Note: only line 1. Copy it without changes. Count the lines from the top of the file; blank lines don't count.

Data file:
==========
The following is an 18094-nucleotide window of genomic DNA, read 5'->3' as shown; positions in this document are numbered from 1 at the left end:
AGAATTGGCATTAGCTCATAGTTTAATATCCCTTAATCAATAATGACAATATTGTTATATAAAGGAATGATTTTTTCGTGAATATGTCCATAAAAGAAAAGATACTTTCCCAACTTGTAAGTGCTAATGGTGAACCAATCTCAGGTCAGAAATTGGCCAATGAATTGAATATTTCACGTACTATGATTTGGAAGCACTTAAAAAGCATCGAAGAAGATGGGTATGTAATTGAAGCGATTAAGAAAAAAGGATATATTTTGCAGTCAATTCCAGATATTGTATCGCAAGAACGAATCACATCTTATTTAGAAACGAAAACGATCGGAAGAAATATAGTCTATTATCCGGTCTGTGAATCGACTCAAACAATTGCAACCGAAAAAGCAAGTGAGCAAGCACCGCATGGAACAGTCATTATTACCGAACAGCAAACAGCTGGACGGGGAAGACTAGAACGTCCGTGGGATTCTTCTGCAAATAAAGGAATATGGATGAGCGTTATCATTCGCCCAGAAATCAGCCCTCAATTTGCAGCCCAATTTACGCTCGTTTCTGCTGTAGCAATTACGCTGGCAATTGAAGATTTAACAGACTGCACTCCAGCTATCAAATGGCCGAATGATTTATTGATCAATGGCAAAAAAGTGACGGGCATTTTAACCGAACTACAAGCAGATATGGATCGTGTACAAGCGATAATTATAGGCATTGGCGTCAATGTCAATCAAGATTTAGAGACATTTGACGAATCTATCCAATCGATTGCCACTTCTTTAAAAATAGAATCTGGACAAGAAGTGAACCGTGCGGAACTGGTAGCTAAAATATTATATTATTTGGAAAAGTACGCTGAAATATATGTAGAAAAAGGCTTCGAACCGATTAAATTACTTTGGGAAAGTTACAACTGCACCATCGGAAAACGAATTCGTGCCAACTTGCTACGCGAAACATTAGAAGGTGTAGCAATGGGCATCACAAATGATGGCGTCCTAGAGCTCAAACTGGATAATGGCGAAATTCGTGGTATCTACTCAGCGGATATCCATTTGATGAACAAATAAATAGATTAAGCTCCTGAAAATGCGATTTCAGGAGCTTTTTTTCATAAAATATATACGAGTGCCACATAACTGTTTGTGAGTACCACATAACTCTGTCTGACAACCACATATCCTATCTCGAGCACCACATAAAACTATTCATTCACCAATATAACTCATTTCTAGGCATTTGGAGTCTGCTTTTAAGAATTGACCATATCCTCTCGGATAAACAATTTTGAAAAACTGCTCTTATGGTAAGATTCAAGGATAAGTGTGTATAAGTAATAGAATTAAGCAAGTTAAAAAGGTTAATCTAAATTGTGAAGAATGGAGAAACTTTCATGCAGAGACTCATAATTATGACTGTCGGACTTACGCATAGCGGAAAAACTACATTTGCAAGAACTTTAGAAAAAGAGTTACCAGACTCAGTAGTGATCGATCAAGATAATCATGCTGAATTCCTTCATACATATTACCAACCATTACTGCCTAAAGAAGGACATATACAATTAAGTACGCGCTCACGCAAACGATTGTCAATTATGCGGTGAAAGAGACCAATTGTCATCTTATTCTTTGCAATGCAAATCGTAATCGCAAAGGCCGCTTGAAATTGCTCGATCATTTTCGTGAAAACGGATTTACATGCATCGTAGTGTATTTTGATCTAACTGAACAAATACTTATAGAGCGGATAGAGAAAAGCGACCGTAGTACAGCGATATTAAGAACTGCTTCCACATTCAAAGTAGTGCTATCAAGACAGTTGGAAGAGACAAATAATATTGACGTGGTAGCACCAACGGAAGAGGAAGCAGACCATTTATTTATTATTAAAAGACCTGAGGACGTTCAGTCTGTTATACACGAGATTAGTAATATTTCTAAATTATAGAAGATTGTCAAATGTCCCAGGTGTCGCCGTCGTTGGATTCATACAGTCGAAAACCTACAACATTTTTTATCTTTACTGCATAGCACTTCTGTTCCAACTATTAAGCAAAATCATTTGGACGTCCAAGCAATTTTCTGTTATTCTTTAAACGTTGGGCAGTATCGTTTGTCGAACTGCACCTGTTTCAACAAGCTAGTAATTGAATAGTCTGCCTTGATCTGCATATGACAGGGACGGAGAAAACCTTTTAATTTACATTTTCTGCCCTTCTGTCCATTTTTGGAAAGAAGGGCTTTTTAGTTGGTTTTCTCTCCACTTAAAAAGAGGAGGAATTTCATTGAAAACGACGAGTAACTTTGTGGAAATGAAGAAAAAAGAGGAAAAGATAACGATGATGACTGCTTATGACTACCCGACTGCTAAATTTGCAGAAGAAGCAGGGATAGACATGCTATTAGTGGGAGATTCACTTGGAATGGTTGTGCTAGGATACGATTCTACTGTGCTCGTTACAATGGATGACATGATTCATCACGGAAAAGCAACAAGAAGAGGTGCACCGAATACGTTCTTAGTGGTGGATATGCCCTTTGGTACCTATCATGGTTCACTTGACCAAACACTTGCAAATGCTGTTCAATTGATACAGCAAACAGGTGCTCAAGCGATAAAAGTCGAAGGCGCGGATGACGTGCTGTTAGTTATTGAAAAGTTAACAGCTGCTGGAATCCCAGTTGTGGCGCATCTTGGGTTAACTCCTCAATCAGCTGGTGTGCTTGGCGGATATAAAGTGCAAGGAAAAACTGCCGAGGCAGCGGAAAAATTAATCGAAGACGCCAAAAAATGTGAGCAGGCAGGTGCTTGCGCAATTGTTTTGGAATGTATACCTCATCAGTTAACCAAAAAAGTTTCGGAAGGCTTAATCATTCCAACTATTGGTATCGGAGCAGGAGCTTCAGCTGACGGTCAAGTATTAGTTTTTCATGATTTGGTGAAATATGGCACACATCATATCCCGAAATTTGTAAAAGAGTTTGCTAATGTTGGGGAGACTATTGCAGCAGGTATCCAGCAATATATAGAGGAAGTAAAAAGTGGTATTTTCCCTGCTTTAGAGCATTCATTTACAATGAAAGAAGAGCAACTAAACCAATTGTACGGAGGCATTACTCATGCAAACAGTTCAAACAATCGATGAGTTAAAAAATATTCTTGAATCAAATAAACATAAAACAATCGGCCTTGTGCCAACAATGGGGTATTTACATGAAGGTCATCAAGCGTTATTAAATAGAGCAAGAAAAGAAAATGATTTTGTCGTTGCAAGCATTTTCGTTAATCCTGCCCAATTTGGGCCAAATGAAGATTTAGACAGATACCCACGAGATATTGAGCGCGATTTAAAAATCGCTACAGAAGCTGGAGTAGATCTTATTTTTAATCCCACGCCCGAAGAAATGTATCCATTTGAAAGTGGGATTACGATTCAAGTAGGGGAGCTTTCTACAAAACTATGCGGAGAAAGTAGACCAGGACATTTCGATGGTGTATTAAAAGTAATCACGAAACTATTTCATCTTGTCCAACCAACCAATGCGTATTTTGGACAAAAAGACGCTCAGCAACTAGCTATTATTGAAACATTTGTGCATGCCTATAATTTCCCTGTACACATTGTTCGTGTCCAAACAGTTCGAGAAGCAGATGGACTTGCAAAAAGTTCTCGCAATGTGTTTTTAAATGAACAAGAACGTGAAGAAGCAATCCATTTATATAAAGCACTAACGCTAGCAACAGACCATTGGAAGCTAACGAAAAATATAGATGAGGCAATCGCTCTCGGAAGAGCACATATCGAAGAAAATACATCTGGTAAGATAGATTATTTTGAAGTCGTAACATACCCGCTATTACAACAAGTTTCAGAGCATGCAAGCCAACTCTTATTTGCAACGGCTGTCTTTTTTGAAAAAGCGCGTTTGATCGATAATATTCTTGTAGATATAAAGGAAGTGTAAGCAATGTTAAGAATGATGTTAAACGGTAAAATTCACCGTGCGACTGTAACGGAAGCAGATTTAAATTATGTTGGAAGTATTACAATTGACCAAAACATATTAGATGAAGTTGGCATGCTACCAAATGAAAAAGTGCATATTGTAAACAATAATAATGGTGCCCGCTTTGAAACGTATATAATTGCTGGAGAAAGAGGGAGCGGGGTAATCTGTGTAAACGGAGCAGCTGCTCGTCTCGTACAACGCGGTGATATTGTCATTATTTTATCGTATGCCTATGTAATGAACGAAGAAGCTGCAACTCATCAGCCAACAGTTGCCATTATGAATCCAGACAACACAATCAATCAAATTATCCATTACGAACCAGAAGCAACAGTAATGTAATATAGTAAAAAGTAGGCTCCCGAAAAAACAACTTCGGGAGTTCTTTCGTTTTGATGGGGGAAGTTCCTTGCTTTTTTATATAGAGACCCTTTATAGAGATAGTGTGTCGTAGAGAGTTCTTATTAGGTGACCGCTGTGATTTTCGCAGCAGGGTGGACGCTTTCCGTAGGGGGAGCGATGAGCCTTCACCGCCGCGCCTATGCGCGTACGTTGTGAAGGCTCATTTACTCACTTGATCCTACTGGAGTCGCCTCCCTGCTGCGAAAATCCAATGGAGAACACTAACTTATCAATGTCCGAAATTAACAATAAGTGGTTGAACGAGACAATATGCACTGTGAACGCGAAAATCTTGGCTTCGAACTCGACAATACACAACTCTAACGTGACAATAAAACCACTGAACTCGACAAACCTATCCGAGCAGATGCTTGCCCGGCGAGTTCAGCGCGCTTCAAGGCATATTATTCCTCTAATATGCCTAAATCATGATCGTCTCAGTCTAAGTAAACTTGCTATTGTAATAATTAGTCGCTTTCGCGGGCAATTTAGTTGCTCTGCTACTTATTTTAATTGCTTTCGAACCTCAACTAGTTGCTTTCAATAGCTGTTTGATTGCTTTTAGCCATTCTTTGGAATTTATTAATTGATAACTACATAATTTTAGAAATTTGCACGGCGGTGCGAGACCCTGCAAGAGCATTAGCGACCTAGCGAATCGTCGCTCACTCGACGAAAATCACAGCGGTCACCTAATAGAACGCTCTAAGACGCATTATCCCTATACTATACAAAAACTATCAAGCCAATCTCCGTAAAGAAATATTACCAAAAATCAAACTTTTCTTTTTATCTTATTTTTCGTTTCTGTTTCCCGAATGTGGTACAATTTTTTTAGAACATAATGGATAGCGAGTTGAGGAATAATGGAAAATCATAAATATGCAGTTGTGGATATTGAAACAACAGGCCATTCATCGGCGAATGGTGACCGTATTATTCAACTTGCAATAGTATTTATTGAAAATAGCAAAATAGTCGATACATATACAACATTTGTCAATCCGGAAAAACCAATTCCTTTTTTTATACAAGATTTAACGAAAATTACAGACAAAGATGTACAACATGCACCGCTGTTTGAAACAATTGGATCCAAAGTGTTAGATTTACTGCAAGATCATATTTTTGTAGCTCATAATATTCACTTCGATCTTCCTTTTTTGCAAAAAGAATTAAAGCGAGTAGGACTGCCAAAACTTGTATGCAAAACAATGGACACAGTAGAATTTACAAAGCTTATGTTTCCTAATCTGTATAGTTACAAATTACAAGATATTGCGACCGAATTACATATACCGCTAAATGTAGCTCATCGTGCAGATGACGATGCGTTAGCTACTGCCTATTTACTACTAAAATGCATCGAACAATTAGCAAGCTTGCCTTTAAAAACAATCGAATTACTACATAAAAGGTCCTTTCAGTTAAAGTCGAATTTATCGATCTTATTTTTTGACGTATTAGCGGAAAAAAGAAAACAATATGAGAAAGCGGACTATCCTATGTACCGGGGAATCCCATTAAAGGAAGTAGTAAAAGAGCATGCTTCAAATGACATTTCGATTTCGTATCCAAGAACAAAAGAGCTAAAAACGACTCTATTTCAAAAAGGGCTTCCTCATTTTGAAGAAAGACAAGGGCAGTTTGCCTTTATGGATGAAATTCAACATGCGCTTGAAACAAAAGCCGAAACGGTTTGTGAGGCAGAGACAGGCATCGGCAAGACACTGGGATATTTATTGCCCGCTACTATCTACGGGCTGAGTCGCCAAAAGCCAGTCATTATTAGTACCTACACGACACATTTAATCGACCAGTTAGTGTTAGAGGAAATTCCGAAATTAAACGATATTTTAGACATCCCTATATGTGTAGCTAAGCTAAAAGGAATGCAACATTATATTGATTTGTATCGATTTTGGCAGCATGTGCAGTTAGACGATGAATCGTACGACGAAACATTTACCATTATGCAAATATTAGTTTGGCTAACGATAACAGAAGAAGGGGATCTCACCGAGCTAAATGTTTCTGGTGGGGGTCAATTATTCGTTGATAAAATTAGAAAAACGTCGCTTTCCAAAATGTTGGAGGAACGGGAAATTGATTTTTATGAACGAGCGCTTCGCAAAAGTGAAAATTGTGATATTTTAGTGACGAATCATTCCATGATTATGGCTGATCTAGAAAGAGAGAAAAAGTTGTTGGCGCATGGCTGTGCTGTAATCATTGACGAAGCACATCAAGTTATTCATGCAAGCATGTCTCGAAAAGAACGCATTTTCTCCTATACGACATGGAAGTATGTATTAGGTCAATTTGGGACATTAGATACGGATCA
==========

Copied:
The following is an 18094-nucleotide window of genomic DNA, read 5'->3' as shown; positions in this document are numbered from 1 at the left end: